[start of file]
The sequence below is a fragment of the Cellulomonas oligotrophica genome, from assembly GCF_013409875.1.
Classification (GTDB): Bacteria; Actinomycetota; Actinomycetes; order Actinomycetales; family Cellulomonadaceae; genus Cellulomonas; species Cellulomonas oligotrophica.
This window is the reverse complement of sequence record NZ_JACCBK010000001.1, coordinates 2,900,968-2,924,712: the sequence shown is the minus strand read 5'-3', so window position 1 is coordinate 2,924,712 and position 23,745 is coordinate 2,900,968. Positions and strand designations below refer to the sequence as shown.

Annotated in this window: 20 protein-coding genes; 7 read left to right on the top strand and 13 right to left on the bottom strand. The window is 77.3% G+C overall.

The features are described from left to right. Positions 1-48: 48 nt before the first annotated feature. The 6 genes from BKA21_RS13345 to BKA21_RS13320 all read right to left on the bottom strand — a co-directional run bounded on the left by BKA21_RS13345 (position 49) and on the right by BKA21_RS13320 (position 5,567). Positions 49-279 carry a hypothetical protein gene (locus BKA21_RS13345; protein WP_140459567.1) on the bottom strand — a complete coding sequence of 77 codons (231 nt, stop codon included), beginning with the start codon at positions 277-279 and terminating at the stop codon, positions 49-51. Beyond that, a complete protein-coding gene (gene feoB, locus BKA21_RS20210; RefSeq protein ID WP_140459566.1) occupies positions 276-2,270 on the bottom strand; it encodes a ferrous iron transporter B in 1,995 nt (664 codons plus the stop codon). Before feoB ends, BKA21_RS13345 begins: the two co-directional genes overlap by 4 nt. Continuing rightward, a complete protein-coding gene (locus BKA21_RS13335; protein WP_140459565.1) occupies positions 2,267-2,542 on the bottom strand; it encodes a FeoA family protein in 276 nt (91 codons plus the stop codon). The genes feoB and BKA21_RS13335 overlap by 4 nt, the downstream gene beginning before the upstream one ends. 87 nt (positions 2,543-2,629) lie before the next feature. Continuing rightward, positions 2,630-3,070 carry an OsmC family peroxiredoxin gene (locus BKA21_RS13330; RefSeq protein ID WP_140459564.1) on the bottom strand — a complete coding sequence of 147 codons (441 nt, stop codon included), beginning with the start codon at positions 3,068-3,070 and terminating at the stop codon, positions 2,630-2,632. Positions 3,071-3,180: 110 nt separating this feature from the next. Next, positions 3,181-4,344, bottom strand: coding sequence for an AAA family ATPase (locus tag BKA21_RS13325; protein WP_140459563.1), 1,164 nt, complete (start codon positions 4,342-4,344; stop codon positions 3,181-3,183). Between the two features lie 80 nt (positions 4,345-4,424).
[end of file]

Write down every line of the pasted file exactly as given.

The sequence below is a fragment of the Cellulomonas oligotrophica genome, from assembly GCF_013409875.1.
Classification (GTDB): Bacteria; Actinomycetota; Actinomycetes; order Actinomycetales; family Cellulomonadaceae; genus Cellulomonas; species Cellulomonas oligotrophica.
This window is the reverse complement of sequence record NZ_JACCBK010000001.1, coordinates 2,900,968-2,924,712: the sequence shown is the minus strand read 5'-3', so window position 1 is coordinate 2,924,712 and position 23,745 is coordinate 2,900,968. Positions and strand designations below refer to the sequence as shown.

Annotated in this window: 20 protein-coding genes; 7 read left to right on the top strand and 13 right to left on the bottom strand. The window is 77.3% G+C overall.

The features are described from left to right. Positions 1-48: 48 nt before the first annotated feature. The 6 genes from BKA21_RS13345 to BKA21_RS13320 all read right to left on the bottom strand — a co-directional run bounded on the left by BKA21_RS13345 (position 49) and on the right by BKA21_RS13320 (position 5,567). Positions 49-279 carry a hypothetical protein gene (locus BKA21_RS13345; protein WP_140459567.1) on the bottom strand — a complete coding sequence of 77 codons (231 nt, stop codon included), beginning with the start codon at positions 277-279 and terminating at the stop codon, positions 49-51. Beyond that, a complete protein-coding gene (gene feoB, locus BKA21_RS20210; RefSeq protein ID WP_140459566.1) occupies positions 276-2,270 on the bottom strand; it encodes a ferrous iron transporter B in 1,995 nt (664 codons plus the stop codon). Before feoB ends, BKA21_RS13345 begins: the two co-directional genes overlap by 4 nt. Continuing rightward, a complete protein-coding gene (locus BKA21_RS13335; protein WP_140459565.1) occupies positions 2,267-2,542 on the bottom strand; it encodes a FeoA family protein in 276 nt (91 codons plus the stop codon). The genes feoB and BKA21_RS13335 overlap by 4 nt, the downstream gene beginning before the upstream one ends. 87 nt (positions 2,543-2,629) lie before the next feature. Continuing rightward, positions 2,630-3,070 carry an OsmC family peroxiredoxin gene (locus BKA21_RS13330; RefSeq protein ID WP_140459564.1) on the bottom strand — a complete coding sequence of 147 codons (441 nt, stop codon included), beginning with the start codon at positions 3,068-3,070 and terminating at the stop codon, positions 2,630-2,632. Positions 3,071-3,180: 110 nt separating this feature from the next. Next, positions 3,181-4,344, bottom strand: coding sequence for an AAA family ATPase (locus tag BKA21_RS13325; protein WP_140459563.1), 1,164 nt, complete (start codon positions 4,342-4,344; stop codon positions 3,181-3,183). Between the two features lie 80 nt (positions 4,345-4,424).